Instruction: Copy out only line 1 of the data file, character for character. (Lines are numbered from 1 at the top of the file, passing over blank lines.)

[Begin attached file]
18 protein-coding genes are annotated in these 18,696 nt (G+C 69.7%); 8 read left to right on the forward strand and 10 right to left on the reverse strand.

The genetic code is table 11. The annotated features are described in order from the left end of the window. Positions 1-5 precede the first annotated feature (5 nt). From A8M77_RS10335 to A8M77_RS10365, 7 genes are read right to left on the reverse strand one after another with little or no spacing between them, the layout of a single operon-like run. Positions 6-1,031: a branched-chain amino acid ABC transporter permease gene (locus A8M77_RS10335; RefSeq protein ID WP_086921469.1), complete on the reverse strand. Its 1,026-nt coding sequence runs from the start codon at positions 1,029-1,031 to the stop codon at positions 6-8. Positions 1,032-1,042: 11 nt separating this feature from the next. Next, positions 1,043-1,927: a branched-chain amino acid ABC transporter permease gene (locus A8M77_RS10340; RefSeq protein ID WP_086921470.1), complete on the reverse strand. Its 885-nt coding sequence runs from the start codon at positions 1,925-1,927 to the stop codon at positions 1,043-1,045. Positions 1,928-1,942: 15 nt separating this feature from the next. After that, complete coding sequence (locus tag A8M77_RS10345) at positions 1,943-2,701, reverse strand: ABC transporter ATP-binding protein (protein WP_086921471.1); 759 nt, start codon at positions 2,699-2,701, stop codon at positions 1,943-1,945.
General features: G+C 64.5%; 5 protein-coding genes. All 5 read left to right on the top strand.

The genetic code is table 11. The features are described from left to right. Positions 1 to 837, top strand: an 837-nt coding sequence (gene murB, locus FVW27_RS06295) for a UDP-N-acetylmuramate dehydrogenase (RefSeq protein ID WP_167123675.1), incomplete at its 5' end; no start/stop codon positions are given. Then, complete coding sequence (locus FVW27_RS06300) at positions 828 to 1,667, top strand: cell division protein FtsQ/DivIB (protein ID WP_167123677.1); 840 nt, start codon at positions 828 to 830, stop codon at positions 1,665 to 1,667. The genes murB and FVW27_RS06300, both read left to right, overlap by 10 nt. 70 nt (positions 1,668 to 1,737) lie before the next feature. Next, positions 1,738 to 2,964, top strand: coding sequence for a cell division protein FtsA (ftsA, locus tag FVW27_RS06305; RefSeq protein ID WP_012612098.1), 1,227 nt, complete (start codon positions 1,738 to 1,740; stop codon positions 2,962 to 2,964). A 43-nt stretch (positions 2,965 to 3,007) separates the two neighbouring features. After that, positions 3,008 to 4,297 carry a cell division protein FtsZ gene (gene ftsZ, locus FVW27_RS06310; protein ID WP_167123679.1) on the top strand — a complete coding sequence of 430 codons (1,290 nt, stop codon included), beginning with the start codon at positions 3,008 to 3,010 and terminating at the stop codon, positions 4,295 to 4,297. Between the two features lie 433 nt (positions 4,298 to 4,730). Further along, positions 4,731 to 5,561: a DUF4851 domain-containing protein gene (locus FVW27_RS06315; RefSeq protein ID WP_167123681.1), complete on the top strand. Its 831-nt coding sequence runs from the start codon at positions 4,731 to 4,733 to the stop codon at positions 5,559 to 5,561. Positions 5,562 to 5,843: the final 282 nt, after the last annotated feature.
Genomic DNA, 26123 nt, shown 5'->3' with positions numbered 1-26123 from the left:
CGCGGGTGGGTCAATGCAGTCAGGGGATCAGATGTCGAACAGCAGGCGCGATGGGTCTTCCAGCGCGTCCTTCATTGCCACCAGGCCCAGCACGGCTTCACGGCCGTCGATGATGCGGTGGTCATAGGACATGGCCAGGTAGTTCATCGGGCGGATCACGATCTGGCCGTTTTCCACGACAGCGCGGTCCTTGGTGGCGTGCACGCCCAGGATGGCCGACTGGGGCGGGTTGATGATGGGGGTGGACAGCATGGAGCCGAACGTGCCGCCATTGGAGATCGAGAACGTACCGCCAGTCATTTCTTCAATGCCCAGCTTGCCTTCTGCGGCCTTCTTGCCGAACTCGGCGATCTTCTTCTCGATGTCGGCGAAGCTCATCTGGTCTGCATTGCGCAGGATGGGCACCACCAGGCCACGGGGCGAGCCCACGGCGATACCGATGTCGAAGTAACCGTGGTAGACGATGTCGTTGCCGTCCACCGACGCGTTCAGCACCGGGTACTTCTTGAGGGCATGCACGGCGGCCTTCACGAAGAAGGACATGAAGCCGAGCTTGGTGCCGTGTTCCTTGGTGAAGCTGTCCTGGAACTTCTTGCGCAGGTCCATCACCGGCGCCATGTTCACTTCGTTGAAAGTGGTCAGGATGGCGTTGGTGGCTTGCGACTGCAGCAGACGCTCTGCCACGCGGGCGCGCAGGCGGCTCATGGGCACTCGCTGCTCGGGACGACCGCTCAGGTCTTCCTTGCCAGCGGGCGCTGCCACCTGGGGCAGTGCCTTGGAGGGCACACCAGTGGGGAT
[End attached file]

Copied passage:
18 protein-coding genes are annotated in these 18,696 nt (G+C 69.7%); 8 read left to right on the forward strand and 10 right to left on the reverse strand.